(A) Culture supernatant of ETEC H10407 and aat mutants harbouring pCfaD grown in lysogeny broth (LB) supplemented with L-arabinose. Cells were removed from the culture supernatant and remaining protein precipitated with trichloroacetic acid. Protein samples were separated by Tris-tricine SDS-PAGE and stained with Coomassie or transferred to nitrocellulose for western blotting with polyclonal antibodies against CexE. (B) Whole-cell lysates of the aat mutants and parental strain separated by Tris-tricine SDS-PAGE. (C) Whole-cell lysates of ETEC H10407 grown in LB with or without azide. (D) Whole-cell lysates of EAEC 042, aap, aatD, and aatD complemented strains grown in DMEM (Dulbecco's Modified Eagle Medium) high glucose. The positions of uCexE, mCexE, uAap, mAap, and preCexE are indicated as appropriate. CexE and Aap were detected by western blotting (α-CexE and α-Aap, respectively) and RNA polymerase (α-RNAP) was included as a loading control where appropriate.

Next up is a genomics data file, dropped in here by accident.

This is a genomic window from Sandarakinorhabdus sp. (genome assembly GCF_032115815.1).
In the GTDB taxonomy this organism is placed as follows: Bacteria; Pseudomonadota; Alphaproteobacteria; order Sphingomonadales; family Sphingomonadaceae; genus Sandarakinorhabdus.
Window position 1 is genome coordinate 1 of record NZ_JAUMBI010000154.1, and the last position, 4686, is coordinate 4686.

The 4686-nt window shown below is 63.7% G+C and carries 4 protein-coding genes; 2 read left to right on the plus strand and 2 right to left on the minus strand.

Figure 2—source data 1

Western blot and Coomassie stained gels of culture supernatant fractions.
Figure 2—source data 2

Western blot of whole-cell lysates derived from wild-type and mutant strains.
Figure 2—source data 3

Western blot of whole-cell lysates after growth in sodium azide.
Figure 2—source data 4

Western blot of whole-cell lysates showing Aap modification in the presence and absence of aatD.
Figure 2—figure supplement 1
Estimated molecular mass of uCexE and mCexE.
Figure 3 with 2 supplements
Phylogenetic analysis of AatD, AatP, and AatC.